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I solved the problem via quadratic equation: 12^2 - (15 -x)^2 = 9^2 - x^2 Is there a better way to solve the problem? Or the trick here is to quickly solve the quadratic equation?

Re: In the figure above, three squares and a triangle have areas [#permalink]

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16 Jan 2008, 04:25

chica wrote:

Attachment:

Triangle.doc

In the figure above, three squares and a triangle have areas of A, B, C, and X as shown. If A = 144, B=81, and C=225, then X = (A) 150 (B) 144 (C) 80 (D) 54 (E) 36

I solved the problem via quadratic equation: 12^2 - (15 -x)^2 = 9^2 - x^2 Is there a better way to solve the problem? Or the trick here is to quickly solve the quadratic equation?

Thank you

I am not sure what is being asked but I think we should find the area of triangle, since triangle has sides 9,12,15 it is right triangle and area is height multiplied by half base * 1/2 S=12(height, because side=15 is hypotenuse)*9(base)=54 D

Re: In the figure above, three squares and a triangle have areas [#permalink]

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16 Jan 2008, 05:49

From the figure each side of the triangle is a side of three different squares. Now given the area of square you get the side. Formula Side * Side =Area of square. So 15, 12, 9 are three ides of triangle.

Notice that the numbers fit pythogram theorem. a^2+b^2 =c^2 . So its is right angle triangle. Area of =b*h/2

Base =12, Height =9. Largest side is hypotenuse

Area =54

BTW: How did you get quadratic equation from the figure?

Re: In the figure above, three squares and a triangle have areas [#permalink]

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16 Jan 2008, 11:14

chica wrote:

Attachment:

Triangle.doc

In the figure above, three squares and a triangle have areas of A, B, C, and X as shown. If A = 144, B=81, and C=225, then X = (A) 150 (B) 144 (C) 80 (D) 54 (E) 36

I solved the problem via quadratic equation: 12^2 - (15 -x)^2 = 9^2 - x^2 Is there a better way to solve the problem? Or the trick here is to quickly solve the quadratic equation?

Thank you

Im guessing your looking for the area of the triangle.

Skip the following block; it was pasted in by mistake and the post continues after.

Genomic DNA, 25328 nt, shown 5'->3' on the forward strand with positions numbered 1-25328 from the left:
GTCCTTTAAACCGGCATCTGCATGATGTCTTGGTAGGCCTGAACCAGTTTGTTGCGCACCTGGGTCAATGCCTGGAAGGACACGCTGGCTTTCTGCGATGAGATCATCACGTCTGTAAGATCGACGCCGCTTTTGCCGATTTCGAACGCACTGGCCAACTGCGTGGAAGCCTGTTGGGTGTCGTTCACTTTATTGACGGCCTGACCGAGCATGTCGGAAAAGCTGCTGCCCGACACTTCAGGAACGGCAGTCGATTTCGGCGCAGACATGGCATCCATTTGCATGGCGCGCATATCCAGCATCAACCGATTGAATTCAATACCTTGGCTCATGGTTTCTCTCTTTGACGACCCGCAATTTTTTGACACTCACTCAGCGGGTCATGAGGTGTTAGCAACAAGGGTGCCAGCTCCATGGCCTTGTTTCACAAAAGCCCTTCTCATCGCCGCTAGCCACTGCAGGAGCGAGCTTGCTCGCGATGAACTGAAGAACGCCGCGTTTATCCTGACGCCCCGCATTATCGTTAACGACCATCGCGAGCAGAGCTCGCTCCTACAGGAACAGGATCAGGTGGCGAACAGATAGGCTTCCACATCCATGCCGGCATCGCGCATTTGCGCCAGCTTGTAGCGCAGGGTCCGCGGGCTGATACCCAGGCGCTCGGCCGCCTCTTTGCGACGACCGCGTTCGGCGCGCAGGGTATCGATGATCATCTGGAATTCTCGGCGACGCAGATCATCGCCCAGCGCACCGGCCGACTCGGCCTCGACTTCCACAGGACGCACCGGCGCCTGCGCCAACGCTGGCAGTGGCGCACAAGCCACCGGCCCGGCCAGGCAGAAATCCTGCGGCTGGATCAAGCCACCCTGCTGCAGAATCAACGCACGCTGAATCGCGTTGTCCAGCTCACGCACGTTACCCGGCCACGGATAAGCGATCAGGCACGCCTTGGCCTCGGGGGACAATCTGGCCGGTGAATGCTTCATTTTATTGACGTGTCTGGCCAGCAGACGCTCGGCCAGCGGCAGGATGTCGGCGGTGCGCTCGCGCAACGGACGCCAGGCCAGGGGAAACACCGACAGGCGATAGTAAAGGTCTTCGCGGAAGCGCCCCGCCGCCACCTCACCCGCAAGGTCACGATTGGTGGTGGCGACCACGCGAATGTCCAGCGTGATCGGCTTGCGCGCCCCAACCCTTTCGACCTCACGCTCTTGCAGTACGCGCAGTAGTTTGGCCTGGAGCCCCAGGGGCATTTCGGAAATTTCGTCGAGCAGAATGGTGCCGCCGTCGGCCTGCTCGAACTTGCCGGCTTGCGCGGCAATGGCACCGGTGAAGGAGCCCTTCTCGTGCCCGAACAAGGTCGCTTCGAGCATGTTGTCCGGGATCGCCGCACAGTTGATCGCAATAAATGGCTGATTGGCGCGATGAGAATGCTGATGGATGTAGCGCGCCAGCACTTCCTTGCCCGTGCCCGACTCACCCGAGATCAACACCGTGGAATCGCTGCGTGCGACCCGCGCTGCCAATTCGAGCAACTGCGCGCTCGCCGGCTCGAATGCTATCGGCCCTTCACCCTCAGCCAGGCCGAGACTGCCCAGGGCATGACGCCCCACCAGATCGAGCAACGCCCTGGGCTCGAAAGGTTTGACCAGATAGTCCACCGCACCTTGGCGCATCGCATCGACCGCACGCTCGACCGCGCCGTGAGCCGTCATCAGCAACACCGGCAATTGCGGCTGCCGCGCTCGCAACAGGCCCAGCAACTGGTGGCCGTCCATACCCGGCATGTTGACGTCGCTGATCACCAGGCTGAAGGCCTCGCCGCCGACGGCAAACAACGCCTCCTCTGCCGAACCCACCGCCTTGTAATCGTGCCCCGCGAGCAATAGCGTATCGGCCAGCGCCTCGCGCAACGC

Re: In the figure above, three squares and a triangle have areas [#permalink]

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21 Jan 2008, 07:05

Travel09 wrote:

From the figure each side of the triangle is a side of three different squares. Now given the area of square you get the side. Formula Side * Side =Area of square. So 15, 12, 9 are three ides of triangle.

Notice that the numbers fit pythogram theorem. a^2+b^2 =c^2 . So its is right angle triangle. Area of =b*h/2

Base =12, Height =9. Largest side is hypotenuse

Area =54

BTW: How did you get quadratic equation from the figure?

I got trapped by the picture even though it was not drawn to the scale.. and did not notice that the triangle - was actually right triangle . So, I draw another height.. and solved the problem that way. The equation aimed to find the new height. This is how I got the quadratic equation. It worked, unfortunately, not for GMAT when you are pressed on time..

Thanks for helping me realize my careless on this one

Re: In the figure above, three squares and a triangle have areas [#permalink]

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23 Aug 2014, 05:13

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Re: In the figure above, three squares and a triangle have areas [#permalink]

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29 Apr 2016, 01:55

Hello from the GMAT Club BumpBot!

Thanks to another GMAT Club member, I have just discovered this valuable topic, yet it had no discussion for over a year. I am now bumping it up - doing my job. I think you may find it valuable (esp those replies with Kudos).

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